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What Does It Mean To Be A Community Property State In California?

What Does It Mean To Be A Community Property State In California?

In a contested divorce, property division can become highly combative. Consequently, states have laws in place to deal with how property is to be divided by a couple in the case of a divorce or separation. In California, we are considered a community property state. But what does that mean?

When a couple decides to divorce or legally separate, state law provides for a division of property, assets, and debts framework that it considers fair for both parties. While any debt or assets each partner comes into the marriage with is considered separate and not subject to that division, anything acquired by the couple while they are married is considered community property and will be divided according to community property law.

What is Considered Property In California Community Property Distribution?

In a divorce matter, the term “property” can mean anything that can be bought or sold or of monetary value. Consequently, property can be

  • Houses and other real property
  • Cars
  • Furnishings
  • Clothing
  • Personal items
  • Bank accounts
  • Cash
  • Stocks, bonds, or other investments
  • 401(k)s
  • Pensions
  • A business
  • Life insurance with a cash value

At the time of a divorce, this property will be divided depending on whether it is considered community property or separate property.

How Community Property And Separate Property Differ

Community property and separate property are distinctly different under the law.

California law regards a marriage or domestic partnership as a legal “community.” Under California Family Code Section 760, “all property, real or personal, wherever situated, acquired by a married person during that marriage while domiciled in the state is community property.”

Consequently, any property or debt that the couple acquired during the marriage or domestic partnership is considered community property and owned by both parties equally.

Separate property is property that is owned by the individuals separately and not by the “community.” Separate property is any property that is:

  • Acquired prior to the marriage
  • Purchased with funds that were separate property and is now held separately, even if it was purchased during the marriage.
  • Acquired through gift or inheritance specifically to that party
  • Profits earned by separate property
  • Acquired during a separation, even though the parties were still married
  • Covered under the terms of a prenuptial or postnuptial agreement

While there are some exceptions, these two categories generally apply to any property that will be divided during a divorce.

What Is Quasi-Property And How Is That Handled During Property Division in California?

The term “quasi-property” refers to any property that is acquired outside the state of California, either by the couple or each individual, that would be considered community property under California laws. For instance, if you own real estate outside the state that would be considered community property here in California, it will be subject to a 50/50 split when seeking a divorce in California.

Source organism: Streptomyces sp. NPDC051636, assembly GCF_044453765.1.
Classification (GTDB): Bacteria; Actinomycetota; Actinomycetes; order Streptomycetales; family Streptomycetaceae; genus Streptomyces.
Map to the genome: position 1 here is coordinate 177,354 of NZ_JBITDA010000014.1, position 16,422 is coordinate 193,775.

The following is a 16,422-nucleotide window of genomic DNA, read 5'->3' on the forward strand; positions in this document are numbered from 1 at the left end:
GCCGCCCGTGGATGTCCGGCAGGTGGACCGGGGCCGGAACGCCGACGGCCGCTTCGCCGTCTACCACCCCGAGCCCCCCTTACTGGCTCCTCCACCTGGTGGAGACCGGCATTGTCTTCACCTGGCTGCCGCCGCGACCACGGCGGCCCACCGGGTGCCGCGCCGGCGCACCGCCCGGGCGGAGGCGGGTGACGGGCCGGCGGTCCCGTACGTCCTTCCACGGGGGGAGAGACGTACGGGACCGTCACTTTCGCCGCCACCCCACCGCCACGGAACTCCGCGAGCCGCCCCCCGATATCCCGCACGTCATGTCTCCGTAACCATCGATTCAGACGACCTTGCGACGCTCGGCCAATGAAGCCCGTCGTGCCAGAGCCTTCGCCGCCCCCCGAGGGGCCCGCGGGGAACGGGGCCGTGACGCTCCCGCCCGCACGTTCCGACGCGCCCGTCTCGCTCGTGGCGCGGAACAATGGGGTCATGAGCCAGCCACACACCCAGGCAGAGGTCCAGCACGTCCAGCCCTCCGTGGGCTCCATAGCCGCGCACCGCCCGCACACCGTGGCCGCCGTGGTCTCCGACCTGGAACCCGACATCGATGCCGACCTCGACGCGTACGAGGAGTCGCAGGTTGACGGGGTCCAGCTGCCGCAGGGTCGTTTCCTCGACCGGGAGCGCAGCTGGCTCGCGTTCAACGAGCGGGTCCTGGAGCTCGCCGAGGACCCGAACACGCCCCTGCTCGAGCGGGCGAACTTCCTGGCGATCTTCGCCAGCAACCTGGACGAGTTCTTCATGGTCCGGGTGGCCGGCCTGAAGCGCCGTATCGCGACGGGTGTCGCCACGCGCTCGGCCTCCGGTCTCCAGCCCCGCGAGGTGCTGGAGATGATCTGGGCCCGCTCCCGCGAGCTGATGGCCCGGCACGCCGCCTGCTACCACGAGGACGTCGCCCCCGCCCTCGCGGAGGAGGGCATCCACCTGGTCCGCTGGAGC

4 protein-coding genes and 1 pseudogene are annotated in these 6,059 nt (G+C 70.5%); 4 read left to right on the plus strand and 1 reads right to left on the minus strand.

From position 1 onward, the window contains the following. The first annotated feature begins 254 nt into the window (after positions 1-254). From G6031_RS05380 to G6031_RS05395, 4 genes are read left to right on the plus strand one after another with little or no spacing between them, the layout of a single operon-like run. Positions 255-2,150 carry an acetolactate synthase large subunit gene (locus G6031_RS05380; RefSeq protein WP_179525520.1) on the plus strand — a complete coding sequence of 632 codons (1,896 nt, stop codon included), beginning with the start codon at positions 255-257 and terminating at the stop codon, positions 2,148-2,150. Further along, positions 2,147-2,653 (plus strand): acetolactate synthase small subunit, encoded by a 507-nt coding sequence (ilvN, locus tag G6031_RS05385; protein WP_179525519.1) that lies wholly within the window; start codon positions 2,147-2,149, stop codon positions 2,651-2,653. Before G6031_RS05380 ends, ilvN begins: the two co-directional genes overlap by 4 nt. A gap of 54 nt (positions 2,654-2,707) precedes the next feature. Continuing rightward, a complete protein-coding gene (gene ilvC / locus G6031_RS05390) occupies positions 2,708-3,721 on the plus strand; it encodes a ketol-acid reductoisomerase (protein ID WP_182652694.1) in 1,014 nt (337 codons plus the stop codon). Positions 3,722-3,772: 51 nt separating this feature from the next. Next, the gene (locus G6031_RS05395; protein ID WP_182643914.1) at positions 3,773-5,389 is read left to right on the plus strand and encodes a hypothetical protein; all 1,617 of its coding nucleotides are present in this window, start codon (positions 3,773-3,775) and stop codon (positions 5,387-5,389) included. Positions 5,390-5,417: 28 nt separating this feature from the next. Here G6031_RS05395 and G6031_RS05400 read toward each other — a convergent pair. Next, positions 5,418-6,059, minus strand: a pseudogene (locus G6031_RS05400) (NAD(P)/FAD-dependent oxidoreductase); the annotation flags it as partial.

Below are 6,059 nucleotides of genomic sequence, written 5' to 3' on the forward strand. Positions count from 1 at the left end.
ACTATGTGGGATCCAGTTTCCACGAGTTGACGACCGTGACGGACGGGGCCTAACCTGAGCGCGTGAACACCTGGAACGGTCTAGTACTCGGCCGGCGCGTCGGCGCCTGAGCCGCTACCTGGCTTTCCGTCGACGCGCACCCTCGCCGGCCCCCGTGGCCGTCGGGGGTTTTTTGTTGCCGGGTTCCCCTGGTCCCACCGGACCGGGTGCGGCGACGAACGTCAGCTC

What Happens When Separate And Community Property Are Mixed?

Of course, property division is not always so clear-cut. There are times when the couple has inadvertently “commingled” property. Once separate property has been commingled with community property, it is then considered community property when it has to be divided in a divorce setting.

Examples of commingling property include

  • Putting a spouse’s name on an account or asset that was once separate property
  • Adding a spouse’s name to titles or deeds that were formerly separate property
  • Placing separate funds in a joint account
  • Using separate funds to pay community debt
  • Contributions made to a separate retirement account or pension plan from community funds
  • Using funds from separate property sales as a downpayment for new community property

In many cases of commingling, a forensic accountant will have to come in and follow the history of transactions to determine what is separate and what is community property to divide it fairly.

Dividing Separate And Community Property In A Divorce

During an uncontested divorce, a couple can agree to divide their property in whatever way works best for them. But when a couple can’t agree and must rely on the court to divide their property, the judge will generally order both parties to keep their separate property and divide the community property equally.

Property division in a divorce setting can be complicated, especially when considering a family home, high-value assets, or extreme debt. Complications can arise that leave neither party happy. While theoretically, a 50/50 split of community property sounds fair and straightforward, in many cases, it isn’t. When navigating property division during a contentious divorce, getting a skilled family law attorney’s assistance is critical.

Getting The Skilled Legal Counsel Of An Experienced California Community Property Lawyer

Bruce A. Mandel is an experienced California community property attorney who has devoted his lengthy career to the practice of family law and ensuring his clients’ legal rights are protected. If you are considering divorce or legal separation and have questions about community property distribution, call (424) 250-9130 to schedule a FREE confidential consultation or contact Bruce through his online form. For more information about Bruce A. Mandel and his practice, follow his Facebook page.